Taking a Break From Life to Live the Fantasy

The New York Times

© By Hilary Howard
Published: May 11, 2008

A LATE-NIGHT jam session in a hotel lobby is what persuaded Tom Stockfisch to take up the cello shortly before his 50th birthday. On a summer night four years ago, he and his wife stumbled upon a Quality Inn where participants were staying for the annual Strings Conference in San Diego, a summer camp of sorts for violinists, cellists, bassists and viola players created by the virtuoso violinist Mark O’Connor.

“Three people beside us started playing ‘Cold Frosty Morning,’ and then people on the other side of us began to play it,” he said. “We heard it in stereo.”

Inspired — and yet a complete novice — Mr. Stockfisch, a consultant for scientific software, registered for the next summer’s session (“I sounded awful the whole week,” he said). When he returned the next year, he played the prelude to Bach’s Cello Suite No. 1 at the student concert. “It’s my new religion,” he said.

More and more adults are leaving their BlackBerrys and briefcases behind to become swept up for a few days or weeks in the celebratory world of summer music camps. The programs range in disciplines from chamber music to rock, and many of them take place in bucolic, low-stress zones like the hills of Tennessee or the lake country of Interlochen, Mich.

“When people do have a chance to have time off, they want to accomplish something, fulfill a passion they have,” said Nancy LaPook Diamond, president of NicheDirectories, which publishes GrownUpCamps.com. “In the last couple of weeks, we added two new music camps to our directory. There’s a tremendous trend toward enrichment programs in general.”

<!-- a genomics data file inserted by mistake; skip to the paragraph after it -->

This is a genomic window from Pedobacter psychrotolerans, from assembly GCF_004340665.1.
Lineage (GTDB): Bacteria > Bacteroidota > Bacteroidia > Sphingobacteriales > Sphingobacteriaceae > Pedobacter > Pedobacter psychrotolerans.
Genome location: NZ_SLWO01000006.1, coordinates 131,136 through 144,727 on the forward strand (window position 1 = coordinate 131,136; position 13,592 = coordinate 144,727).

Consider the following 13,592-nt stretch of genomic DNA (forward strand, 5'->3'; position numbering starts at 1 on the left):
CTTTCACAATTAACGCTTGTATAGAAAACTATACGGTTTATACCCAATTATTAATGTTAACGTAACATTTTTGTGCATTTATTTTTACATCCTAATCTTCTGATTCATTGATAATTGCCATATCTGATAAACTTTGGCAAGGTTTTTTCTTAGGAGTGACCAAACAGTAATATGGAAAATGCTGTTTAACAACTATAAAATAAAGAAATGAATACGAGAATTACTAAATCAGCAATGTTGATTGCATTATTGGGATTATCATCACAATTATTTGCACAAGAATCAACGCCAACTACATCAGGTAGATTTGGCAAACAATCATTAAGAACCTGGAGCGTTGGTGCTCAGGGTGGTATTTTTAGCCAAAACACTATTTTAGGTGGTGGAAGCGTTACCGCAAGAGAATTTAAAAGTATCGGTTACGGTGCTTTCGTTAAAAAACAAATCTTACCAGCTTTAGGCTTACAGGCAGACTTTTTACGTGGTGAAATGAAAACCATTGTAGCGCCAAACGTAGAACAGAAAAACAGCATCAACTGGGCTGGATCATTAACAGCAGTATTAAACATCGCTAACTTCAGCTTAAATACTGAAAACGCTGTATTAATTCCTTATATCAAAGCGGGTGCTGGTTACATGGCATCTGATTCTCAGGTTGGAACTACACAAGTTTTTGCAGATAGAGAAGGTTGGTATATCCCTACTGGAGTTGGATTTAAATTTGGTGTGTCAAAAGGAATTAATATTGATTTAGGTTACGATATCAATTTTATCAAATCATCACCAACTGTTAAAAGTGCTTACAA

The Strings Conference in San Diego, which this year is July 27 to Aug. 2, followed Mr. O’Connor’s original brainchild: the Mark O’Connor Fiddle Camp in Tennessee (www.markoconnor.com). The camp was inspired by the release of his 1993 album “Heroes,” which featured his playing of duets in a variety of styles with musicians who had inspired him as a child, including Pinchas Zukerman, a classical player, and Stéphane Grappelli, a jazz violinist. “I got the idea if I created a camp where I could bring together all these traditions and disciplines of string music, it would be a really unique offering,” he said.

The fiddle camp takes place 40 miles west of Nashville at Montgomery Bell State Park one week every summer (this year the dates are June 22 to 28; it costs $750). Campers may choose to pitch tents or stay in basic cabins as part of the camp fee or stay at an inn, which is not included in the fee.

For the first two days a “fiddlers shuffle” takes place, after which “the entire camp will have seen every discipline and every teacher that we feature,” Mr. O’Connor said. “Bluegrass people’s eyes will be opened to klezmer.” Other disciplines include violin hip-hop and traditional music played on the erhu, a Chinese fiddle. From there on out, students create their own curriculum.

Mr. O’Connor is hoping to begin his third summer strings program in 2009 in Manhattan, where he now lives.

Laura Colcord, a management consultant and “wannabe jazz pianist,” is another music camp convert. Ms. Colcord first went to Jazz Vermont (www.jazzcamp.com) because it was a birthday gift from her brother. She’s now returning for her fifth straight summer. The camp, which takes place this year from July 13 to 18, holds a five-day session at the Killington Grand Hotel every summer for $1,624 a person, including lodging (some discounts are available).